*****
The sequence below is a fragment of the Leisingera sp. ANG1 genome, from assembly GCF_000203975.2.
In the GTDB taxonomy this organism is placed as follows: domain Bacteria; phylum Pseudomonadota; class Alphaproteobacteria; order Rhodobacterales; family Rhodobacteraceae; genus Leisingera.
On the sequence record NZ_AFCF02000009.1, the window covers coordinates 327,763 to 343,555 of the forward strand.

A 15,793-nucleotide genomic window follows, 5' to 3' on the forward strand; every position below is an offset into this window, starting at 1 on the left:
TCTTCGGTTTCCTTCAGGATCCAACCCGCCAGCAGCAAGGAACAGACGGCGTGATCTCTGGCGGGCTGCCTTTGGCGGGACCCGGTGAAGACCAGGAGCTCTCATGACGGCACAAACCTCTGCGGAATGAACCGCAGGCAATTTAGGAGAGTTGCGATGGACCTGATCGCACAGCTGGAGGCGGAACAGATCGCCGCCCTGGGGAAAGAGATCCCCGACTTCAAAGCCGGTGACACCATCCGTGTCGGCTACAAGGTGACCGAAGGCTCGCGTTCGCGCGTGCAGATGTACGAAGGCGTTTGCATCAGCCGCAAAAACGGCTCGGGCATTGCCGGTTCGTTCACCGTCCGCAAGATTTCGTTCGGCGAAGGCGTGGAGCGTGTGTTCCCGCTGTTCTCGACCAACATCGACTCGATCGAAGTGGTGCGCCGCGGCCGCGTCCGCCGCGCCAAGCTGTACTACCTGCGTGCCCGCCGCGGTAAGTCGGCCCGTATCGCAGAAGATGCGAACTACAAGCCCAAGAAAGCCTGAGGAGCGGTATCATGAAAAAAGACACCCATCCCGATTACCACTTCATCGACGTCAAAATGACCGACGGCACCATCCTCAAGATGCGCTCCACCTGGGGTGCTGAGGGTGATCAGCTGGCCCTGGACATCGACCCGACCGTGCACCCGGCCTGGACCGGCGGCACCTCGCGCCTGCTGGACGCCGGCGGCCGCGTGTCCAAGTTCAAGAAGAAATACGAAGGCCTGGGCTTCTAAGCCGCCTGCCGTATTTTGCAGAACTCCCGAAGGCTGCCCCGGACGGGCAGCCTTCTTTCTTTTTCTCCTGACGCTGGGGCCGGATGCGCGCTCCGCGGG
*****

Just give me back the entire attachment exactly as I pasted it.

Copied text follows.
The sequence below is a fragment of the Leisingera sp. ANG1 genome, from assembly GCF_000203975.2.
In the GTDB taxonomy this organism is placed as follows: domain Bacteria; phylum Pseudomonadota; class Alphaproteobacteria; order Rhodobacterales; family Rhodobacteraceae; genus Leisingera.
On the sequence record NZ_AFCF02000009.1, the window covers coordinates 327,763 to 343,555 of the forward strand.

A 15,793-nucleotide genomic window follows, 5' to 3' on the forward strand; every position below is an offset into this window, starting at 1 on the left:
TCTTCGGTTTCCTTCAGGATCCAACCCGCCAGCAGCAAGGAACAGACGGCGTGATCTCTGGCGGGCTGCCTTTGGCGGGACCCGGTGAAGACCAGGAGCTCTCATGACGGCACAAACCTCTGCGGAATGAACCGCAGGCAATTTAGGAGAGTTGCGATGGACCTGATCGCACAGCTGGAGGCGGAACAGATCGCCGCCCTGGGGAAAGAGATCCCCGACTTCAAAGCCGGTGACACCATCCGTGTCGGCTACAAGGTGACCGAAGGCTCGCGTTCGCGCGTGCAGATGTACGAAGGCGTTTGCATCAGCCGCAAAAACGGCTCGGGCATTGCCGGTTCGTTCACCGTCCGCAAGATTTCGTTCGGCGAAGGCGTGGAGCGTGTGTTCCCGCTGTTCTCGACCAACATCGACTCGATCGAAGTGGTGCGCCGCGGCCGCGTCCGCCGCGCCAAGCTGTACTACCTGCGTGCCCGCCGCGGTAAGTCGGCCCGTATCGCAGAAGATGCGAACTACAAGCCCAAGAAAGCCTGAGGAGCGGTATCATGAAAAAAGACACCCATCCCGATTACCACTTCATCGACGTCAAAATGACCGACGGCACCATCCTCAAGATGCGCTCCACCTGGGGTGCTGAGGGTGATCAGCTGGCCCTGGACATCGACCCGACCGTGCACCCGGCCTGGACCGGCGGCACCTCGCGCCTGCTGGACGCCGGCGGCCGCGTGTCCAAGTTCAAGAAGAAATACGAAGGCCTGGGCTTCTAAGCCGCCTGCCGTATTTTGCAGAACTCCCGAAGGCTGCCCCGGACGGGCAGCCTTCTTTCTTTTTCTCCTGACGCTGGGGCCGGATGCGCGCTCCGCGGG